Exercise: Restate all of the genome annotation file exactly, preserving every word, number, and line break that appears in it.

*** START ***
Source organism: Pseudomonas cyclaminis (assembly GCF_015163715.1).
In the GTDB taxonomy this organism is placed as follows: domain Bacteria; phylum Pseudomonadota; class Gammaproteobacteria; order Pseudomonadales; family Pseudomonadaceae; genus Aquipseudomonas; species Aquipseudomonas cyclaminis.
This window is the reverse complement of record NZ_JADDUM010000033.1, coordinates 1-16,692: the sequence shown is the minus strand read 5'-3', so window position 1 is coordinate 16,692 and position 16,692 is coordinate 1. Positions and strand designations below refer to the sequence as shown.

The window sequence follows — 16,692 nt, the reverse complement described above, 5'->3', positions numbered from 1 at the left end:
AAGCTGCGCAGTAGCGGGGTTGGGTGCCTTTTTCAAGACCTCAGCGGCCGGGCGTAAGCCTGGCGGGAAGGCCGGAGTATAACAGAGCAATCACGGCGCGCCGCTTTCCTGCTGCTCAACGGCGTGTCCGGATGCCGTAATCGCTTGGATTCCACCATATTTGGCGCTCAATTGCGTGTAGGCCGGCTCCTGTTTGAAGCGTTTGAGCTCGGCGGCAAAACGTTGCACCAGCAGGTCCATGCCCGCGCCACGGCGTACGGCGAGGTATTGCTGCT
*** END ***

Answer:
Source organism: Pseudomonas cyclaminis (assembly GCF_015163715.1).
In the GTDB taxonomy this organism is placed as follows: domain Bacteria; phylum Pseudomonadota; class Gammaproteobacteria; order Pseudomonadales; family Pseudomonadaceae; genus Aquipseudomonas; species Aquipseudomonas cyclaminis.
This window is the reverse complement of record NZ_JADDUM010000033.1, coordinates 1-16,692: the sequence shown is the minus strand read 5'-3', so window position 1 is coordinate 16,692 and position 16,692 is coordinate 1. Positions and strand designations below refer to the sequence as shown.

The window sequence follows — 16,692 nt, the reverse complement described above, 5'->3', positions numbered from 1 at the left end:
AAGCTGCGCAGTAGCGGGGTTGGGTGCCTTTTTCAAGACCTCAGCGGCCGGGCGTAAGCCTGGCGGGAAGGCCGGAGTATAACAGAGCAATCACGGCGCGCCGCTTTCCTGCTGCTCAACGGCGTGTCCGGATGCCGTAATCGCTTGGATTCCACCATATTTGGCGCTCAATTGCGTGTAGGCCGGCTCCTGTTTGAAGCGTTTGAGCTCGGCGGCAAAACGTTGCACCAGCAGGTCCATGCCCGCGCCACGGCGTACGGCGAGGTATTGCTGCT